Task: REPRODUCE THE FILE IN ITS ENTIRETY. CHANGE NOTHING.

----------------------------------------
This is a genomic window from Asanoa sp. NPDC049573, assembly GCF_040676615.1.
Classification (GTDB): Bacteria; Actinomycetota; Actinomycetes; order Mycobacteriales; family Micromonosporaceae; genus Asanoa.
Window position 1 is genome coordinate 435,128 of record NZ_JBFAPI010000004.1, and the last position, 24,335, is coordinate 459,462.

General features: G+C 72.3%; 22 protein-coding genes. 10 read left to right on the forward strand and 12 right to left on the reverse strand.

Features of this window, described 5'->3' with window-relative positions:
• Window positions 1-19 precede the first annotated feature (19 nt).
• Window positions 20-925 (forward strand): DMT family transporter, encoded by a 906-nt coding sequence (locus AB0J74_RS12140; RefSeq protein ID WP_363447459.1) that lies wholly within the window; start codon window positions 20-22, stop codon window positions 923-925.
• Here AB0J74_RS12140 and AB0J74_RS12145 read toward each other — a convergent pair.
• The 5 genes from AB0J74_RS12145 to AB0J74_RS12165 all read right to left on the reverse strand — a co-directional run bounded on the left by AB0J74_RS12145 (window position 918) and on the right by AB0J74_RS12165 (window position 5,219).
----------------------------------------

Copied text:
This is a genomic window from Asanoa sp. NPDC049573, assembly GCF_040676615.1.
Classification (GTDB): Bacteria; Actinomycetota; Actinomycetes; order Mycobacteriales; family Micromonosporaceae; genus Asanoa.
Window position 1 is genome coordinate 435,128 of record NZ_JBFAPI010000004.1, and the last position, 24,335, is coordinate 459,462.

General features: G+C 72.3%; 22 protein-coding genes. 10 read left to right on the forward strand and 12 right to left on the reverse strand.

Features of this window, described 5'->3' with window-relative positions:
• Window positions 1-19 precede the first annotated feature (19 nt).
• Window positions 20-925 (forward strand): DMT family transporter, encoded by a 906-nt coding sequence (locus AB0J74_RS12140; RefSeq protein ID WP_363447459.1) that lies wholly within the window; start codon window positions 20-22, stop codon window positions 923-925.
• Here AB0J74_RS12140 and AB0J74_RS12145 read toward each other — a convergent pair.
• The 5 genes from AB0J74_RS12145 to AB0J74_RS12165 all read right to left on the reverse strand — a co-directional run bounded on the left by AB0J74_RS12145 (window position 918) and on the right by AB0J74_RS12165 (window position 5,219).